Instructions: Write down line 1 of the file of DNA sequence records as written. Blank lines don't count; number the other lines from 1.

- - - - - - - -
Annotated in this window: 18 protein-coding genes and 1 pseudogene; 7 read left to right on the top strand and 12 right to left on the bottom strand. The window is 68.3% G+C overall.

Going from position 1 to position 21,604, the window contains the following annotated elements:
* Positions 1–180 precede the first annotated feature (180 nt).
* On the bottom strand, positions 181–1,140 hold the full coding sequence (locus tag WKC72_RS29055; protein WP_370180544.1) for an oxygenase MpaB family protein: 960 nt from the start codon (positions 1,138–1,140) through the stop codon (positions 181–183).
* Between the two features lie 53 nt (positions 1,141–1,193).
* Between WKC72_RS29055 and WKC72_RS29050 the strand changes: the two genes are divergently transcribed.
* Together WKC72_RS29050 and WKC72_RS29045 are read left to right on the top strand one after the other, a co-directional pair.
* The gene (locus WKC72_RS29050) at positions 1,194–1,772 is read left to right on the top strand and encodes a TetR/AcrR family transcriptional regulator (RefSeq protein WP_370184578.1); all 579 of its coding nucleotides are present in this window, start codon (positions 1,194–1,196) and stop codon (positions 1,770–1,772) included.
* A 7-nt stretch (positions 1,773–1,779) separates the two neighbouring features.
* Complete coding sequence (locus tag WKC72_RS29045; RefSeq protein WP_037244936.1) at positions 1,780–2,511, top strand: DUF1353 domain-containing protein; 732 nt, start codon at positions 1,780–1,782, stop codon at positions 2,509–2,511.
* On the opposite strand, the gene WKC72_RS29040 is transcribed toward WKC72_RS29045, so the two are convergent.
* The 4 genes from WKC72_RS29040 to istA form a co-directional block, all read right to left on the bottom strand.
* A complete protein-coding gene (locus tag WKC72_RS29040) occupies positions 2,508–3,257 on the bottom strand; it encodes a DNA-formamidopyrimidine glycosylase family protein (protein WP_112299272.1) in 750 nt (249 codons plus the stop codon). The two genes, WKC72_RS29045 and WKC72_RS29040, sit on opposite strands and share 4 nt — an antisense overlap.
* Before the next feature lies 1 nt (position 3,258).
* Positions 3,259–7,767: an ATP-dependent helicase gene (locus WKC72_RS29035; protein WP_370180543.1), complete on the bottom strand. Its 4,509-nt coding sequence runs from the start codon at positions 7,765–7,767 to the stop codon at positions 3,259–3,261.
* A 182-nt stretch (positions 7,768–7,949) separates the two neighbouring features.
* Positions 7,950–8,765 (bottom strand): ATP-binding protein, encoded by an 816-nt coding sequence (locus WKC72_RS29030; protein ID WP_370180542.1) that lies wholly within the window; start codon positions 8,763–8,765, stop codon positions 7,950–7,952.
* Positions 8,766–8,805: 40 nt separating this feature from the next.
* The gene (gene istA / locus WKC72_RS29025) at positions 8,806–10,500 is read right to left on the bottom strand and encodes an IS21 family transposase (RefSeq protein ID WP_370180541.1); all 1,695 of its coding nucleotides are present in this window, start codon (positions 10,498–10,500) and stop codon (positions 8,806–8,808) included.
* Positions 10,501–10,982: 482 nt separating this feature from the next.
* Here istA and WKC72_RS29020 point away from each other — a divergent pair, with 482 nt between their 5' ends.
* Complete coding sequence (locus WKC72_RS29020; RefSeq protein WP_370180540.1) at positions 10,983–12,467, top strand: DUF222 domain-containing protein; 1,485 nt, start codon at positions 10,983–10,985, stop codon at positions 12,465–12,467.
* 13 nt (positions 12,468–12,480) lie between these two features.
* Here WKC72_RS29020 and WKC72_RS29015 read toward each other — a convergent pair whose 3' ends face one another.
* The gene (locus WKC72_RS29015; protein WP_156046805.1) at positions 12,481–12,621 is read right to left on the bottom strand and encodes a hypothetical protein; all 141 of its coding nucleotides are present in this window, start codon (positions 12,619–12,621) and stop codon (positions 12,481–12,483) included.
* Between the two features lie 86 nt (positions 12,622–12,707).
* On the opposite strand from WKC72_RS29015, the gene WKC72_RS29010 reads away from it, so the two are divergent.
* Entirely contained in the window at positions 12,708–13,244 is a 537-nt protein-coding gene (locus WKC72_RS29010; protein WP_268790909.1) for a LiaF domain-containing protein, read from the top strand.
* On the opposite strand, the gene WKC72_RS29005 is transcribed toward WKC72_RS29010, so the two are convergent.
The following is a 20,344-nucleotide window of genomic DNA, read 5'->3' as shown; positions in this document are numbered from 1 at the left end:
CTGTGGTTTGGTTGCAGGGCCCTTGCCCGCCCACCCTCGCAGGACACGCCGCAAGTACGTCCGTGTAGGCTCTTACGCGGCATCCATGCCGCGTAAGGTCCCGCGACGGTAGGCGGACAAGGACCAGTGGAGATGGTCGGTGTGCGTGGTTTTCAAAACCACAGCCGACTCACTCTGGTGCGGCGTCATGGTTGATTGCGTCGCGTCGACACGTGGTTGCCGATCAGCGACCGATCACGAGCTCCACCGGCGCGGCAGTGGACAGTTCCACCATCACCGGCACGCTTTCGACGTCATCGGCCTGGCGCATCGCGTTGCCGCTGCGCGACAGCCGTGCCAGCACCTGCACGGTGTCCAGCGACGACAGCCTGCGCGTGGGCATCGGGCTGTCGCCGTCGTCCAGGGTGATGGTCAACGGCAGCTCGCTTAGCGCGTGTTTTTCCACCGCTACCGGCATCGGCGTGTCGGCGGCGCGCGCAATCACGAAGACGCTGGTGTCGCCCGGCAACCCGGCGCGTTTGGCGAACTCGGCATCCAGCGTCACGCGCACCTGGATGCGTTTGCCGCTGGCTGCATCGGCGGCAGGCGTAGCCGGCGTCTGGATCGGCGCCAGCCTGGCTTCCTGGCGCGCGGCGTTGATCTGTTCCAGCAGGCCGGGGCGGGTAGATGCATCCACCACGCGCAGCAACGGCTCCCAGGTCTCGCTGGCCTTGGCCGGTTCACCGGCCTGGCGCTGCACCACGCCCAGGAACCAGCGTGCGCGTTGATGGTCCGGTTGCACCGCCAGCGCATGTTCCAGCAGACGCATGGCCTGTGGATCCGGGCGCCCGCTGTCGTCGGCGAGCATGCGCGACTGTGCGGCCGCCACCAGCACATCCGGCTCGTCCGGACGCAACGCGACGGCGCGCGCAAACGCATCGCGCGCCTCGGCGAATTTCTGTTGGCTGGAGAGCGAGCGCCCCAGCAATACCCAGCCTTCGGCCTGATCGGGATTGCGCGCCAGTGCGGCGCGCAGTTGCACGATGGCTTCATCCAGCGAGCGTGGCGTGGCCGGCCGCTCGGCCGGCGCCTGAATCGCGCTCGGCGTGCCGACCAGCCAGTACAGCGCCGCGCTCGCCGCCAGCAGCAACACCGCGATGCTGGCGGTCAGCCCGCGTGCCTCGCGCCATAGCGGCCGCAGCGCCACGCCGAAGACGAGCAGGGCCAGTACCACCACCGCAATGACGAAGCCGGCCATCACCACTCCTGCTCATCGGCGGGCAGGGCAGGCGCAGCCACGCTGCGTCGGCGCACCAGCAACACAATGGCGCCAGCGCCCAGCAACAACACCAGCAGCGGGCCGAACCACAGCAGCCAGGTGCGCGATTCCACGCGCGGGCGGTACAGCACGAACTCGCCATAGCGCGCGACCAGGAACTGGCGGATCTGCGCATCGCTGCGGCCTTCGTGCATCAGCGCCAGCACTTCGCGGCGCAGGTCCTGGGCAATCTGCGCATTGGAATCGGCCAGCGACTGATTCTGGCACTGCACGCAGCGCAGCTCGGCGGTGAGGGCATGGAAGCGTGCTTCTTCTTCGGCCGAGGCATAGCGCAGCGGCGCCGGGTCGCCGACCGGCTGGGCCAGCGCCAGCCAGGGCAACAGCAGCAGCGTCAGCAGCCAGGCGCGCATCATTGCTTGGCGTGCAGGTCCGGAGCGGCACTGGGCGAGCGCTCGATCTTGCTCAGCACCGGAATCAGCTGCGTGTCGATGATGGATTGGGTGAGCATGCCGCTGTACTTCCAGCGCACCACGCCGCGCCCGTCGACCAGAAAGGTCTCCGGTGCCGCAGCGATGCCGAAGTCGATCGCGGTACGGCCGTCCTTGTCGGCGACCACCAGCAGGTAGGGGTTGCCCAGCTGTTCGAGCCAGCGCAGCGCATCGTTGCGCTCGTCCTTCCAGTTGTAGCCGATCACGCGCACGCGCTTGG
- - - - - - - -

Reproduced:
Annotated in this window: 18 protein-coding genes and 1 pseudogene; 7 read left to right on the top strand and 12 right to left on the bottom strand. The window is 68.3% G+C overall.